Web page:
[[W A R]] * While prominent Republicans, including U.S. Senator Chuck Hagel of Nebraska, agonize over the possibility that George W. Bush’s Iraq war will become a major political liability for the GOP during next year’s midterm elections; and as antiwar vigils--sparked by Cindy Sheehan’s well-intentioned protest outside of Bush’s Crawford, Texas, estate--are held nationwide, establishing in no uncertain terms that Americans are rapidly losing faith in the definition of this conflict as a “noble cause,” Senator Russ Feingold has called on the White House to withdraw all U.S. troops from Saddam Hussein’s former homeland by December 31, 2006.
Feingold, a Democratic U.S. senator from Wisconsin who’s been prominent in campaign-finance reform, yesterday “became the first senator to propose a specific deadline for pulling all 138,000 U.S. troops out of Iraq,” according to The Washington Post. In doing so, he laid down a challenge to his fellow congressional Democrats, who have been cautious in their criticism of Bush’s Iraq policies, fearing voter reprisals, but who may discover their backbones strengthened by the favorable response--both in the media and among the public--to Sheehan’s grassroots demand for an end to the increasingly bloody war in Iraq.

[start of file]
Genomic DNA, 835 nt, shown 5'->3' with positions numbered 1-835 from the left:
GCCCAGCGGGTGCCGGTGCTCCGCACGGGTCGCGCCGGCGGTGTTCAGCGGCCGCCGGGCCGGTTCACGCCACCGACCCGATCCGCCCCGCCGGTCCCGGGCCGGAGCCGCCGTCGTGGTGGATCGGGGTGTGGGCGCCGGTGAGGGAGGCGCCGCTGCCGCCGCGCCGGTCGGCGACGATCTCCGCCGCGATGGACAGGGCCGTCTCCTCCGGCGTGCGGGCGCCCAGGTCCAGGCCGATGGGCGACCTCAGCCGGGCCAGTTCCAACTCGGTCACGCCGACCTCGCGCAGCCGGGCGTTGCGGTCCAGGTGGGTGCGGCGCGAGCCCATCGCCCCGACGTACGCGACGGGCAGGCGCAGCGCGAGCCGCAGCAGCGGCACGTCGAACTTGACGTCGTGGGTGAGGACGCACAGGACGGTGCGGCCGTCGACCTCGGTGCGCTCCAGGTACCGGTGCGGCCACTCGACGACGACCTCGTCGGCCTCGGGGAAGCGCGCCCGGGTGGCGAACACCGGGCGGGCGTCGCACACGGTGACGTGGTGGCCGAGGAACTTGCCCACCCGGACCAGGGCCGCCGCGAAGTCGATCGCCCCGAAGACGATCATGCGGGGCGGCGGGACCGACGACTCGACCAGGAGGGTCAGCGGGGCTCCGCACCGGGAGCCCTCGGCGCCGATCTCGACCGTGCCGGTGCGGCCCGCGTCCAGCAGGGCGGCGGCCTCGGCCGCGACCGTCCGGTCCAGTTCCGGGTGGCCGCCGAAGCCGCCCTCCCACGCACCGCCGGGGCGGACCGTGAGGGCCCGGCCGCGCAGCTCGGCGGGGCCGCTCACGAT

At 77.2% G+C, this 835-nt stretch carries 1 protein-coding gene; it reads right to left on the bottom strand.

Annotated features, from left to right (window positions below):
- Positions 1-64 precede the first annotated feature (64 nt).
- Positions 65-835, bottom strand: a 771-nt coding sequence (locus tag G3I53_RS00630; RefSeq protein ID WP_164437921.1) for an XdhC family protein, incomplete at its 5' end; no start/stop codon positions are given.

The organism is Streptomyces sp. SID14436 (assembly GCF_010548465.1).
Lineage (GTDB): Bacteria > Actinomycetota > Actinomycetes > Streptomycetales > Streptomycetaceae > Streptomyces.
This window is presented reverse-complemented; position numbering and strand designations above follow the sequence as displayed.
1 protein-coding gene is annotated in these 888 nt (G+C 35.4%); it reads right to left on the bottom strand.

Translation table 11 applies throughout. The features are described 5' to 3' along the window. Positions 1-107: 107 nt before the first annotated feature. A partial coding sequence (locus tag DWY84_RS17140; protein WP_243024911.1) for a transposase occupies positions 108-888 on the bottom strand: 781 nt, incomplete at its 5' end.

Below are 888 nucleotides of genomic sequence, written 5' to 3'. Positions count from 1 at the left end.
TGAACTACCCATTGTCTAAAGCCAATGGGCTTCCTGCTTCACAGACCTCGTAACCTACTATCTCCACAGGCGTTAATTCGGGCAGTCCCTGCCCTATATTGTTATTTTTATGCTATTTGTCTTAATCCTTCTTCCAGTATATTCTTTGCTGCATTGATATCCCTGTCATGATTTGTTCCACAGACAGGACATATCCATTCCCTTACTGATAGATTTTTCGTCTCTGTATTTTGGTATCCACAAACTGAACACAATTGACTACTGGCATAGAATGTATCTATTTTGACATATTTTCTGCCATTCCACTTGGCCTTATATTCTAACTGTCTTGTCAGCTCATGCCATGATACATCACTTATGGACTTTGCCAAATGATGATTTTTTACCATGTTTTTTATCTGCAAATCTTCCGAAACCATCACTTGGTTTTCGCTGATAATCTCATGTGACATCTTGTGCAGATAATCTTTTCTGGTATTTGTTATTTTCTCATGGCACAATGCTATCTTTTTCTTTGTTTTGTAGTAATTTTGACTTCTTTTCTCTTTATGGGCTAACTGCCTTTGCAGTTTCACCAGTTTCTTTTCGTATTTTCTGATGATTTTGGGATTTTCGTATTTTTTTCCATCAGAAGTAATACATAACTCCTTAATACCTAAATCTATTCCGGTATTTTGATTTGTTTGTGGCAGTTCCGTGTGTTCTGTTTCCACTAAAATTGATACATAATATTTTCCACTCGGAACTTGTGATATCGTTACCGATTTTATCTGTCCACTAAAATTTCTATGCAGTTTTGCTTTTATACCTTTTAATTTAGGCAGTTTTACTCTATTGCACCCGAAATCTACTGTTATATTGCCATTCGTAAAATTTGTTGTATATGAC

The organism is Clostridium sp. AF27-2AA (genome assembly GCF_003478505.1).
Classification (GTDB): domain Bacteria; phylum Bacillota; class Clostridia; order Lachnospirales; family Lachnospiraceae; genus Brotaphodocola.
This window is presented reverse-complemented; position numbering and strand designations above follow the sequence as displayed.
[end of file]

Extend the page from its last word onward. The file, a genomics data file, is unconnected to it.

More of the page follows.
“There’s a deepening feeling of dismay in the country about the way things are going in Iraq,” Feingold told the Post. Addressing Bush’s oft-repeated contention that setting a troop withdrawal deadline would only encourage insurgents to hold on, the senator said, “I think he’s wrong. I think not talking about endgames is playing into our enemies’ hand.”
Feingold’s appeal follows a bipartisan U.S. House resolution calling on the Bush administration to submit to Congress, by the end of 2005, a plan for exiting Iraq, and to start implementing that plan no later than October 2006.
READ MORE: “Feingold vs. Bush,” by John Nichols (The Nation); “Democrats: A Split Over War, the Wimp Thing, and How to Win,” by Dick Polman (The Philadelphia Inquirer); “‘Peace Mom’ Leaves Camp, Her Mother Ill,” by Angela K. Brown (AP); “Moral Authority,” by Gary Hart (The Huntington Post); “Why Bush Can’t Answer Cindy,” by Marjorie Cohn (TruthOut).